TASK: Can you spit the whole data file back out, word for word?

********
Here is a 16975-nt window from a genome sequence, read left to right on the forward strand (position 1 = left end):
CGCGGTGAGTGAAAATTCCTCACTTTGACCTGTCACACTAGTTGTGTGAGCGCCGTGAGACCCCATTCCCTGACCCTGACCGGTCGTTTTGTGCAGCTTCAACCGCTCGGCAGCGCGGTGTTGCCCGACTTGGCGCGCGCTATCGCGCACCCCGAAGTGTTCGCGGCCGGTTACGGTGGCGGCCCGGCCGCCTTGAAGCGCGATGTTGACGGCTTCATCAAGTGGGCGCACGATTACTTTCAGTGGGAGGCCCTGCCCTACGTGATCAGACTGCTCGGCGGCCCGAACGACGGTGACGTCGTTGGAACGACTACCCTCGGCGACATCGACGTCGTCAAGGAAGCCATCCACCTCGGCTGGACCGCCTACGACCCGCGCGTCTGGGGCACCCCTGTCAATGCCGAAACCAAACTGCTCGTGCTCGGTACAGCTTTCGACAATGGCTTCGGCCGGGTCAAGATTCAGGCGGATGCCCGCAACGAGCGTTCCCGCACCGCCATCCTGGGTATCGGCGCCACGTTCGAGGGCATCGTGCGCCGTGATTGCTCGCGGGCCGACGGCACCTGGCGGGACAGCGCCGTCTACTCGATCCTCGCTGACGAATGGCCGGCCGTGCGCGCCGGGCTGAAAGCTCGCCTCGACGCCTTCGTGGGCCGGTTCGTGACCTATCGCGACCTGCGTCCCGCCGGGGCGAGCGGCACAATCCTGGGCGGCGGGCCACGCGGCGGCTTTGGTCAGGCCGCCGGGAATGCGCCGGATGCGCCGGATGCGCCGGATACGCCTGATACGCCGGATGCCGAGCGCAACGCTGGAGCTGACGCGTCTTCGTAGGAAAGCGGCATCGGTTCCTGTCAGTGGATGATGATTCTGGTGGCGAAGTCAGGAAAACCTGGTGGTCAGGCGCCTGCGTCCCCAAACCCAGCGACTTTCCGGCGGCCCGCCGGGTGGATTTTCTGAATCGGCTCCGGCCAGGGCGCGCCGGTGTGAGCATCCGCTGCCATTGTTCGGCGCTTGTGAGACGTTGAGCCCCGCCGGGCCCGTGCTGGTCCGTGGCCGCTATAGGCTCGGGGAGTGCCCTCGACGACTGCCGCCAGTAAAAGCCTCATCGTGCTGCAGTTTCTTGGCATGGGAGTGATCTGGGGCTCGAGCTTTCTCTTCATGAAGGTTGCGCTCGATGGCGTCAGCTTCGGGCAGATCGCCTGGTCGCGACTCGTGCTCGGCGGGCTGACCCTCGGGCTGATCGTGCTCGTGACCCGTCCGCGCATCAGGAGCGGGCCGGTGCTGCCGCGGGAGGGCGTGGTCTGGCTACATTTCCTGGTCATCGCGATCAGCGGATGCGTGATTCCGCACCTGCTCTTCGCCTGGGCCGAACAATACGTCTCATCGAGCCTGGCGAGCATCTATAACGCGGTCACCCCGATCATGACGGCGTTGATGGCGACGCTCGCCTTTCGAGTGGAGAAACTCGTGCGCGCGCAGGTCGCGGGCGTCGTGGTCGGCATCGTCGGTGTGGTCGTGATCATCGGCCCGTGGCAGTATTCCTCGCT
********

Here is a 16975-nt window from a genome sequence, read left to right on the forward strand (position 1 = left end):
CGCGGTGAGTGAAAATTCCTCACTTTGACCTGTCACACTAGTTGTGTGAGCGCCGTGAGACCCCATTCCCTGACCCTGACCGGTCGTTTTGTGCAGCTTCAACCGCTCGGCAGCGCGGTGTTGCCCGACTTGGCGCGCGCTATCGCGCACCCCGAAGTGTTCGCGGCCGGTTACGGTGGCGGCCCGGCCGCCTTGAAGCGCGATGTTGACGGCTTCATCAAGTGGGCGCACGATTACTTTCAGTGGGAGGCCCTGCCCTACGTGATCAGACTGCTCGGCGGCCCGAACGACGGTGACGTCGTTGGAACGACTACCCTCGGCGACATCGACGTCGTCAAGGAAGCCATCCACCTCGGCTGGACCGCCTACGACCCGCGCGTCTGGGGCACCCCTGTCAATGCCGAAACCAAACTGCTCGTGCTCGGTACAGCTTTCGACAATGGCTTCGGCCGGGTCAAGATTCAGGCGGATGCCCGCAACGAGCGTTCCCGCACCGCCATCCTGGGTATCGGCGCCACGTTCGAGGGCATCGTGCGCCGTGATTGCTCGCGGGCCGACGGCACCTGGCGGGACAGCGCCGTCTACTCGATCCTCGCTGACGAATGGCCGGCCGTGCGCGCCGGGCTGAAAGCTCGCCTCGACGCCTTCGTGGGCCGGTTCGTGACCTATCGCGACCTGCGTCCCGCCGGGGCGAGCGGCACAATCCTGGGCGGCGGGCCACGCGGCGGCTTTGGTCAGGCCGCCGGGAATGCGCCGGATGCGCCGGATGCGCCGGATACGCCTGATACGCCGGATGCCGAGCGCAACGCTGGAGCTGACGCGTCTTCGTAGGAAAGCGGCATCGGTTCCTGTCAGTGGATGATGATTCTGGTGGCGAAGTCAGGAAAACCTGGTGGTCAGGCGCCTGCGTCCCCAAACCCAGCGACTTTCCGGCGGCCCGCCGGGTGGATTTTCTGAATCGGCTCCGGCCAGGGCGCGCCGGTGTGAGCATCCGCTGCCATTGTTCGGCGCTTGTGAGACGTTGAGCCCCGCCGGGCCCGTGCTGGTCCGTGGCCGCTATAGGCTCGGGGAGTGCCCTCGACGACTGCCGCCAGTAAAAGCCTCATCGTGCTGCAGTTTCTTGGCATGGGAGTGATCTGGGGCTCGAGCTTTCTCTTCATGAAGGTTGCGCTCGATGGCGTCAGCTTCGGGCAGATCGCCTGGTCGCGACTCGTGCTCGGCGGGCTGACCCTCGGGCTGATCGTGCTCGTGACCCGTCCGCGCATCAGGAGCGGGCCGGTGCTGCCGCGGGAGGGCGTGGTCTGGCTACATTTCCTGGTCATCGCGATCAGCGGATGCGTGATTCCGCACCTGCTCTTCGCCTGGGCCGAACAATACGTCTCATCGAGCCTGGCGAGCATCTATAACGCGGTCACCCCGATCATGACGGCGTTGATGGCGACGCTCGCCTTTCGAGTGGAGAAACTCGTGCGCGCGCAGGTCGCGGGCGTCGTGGTCGGCATCGTCGGTGTGGTCGTGATCATCGGCCCGTGGCAGTATTCCTCGCT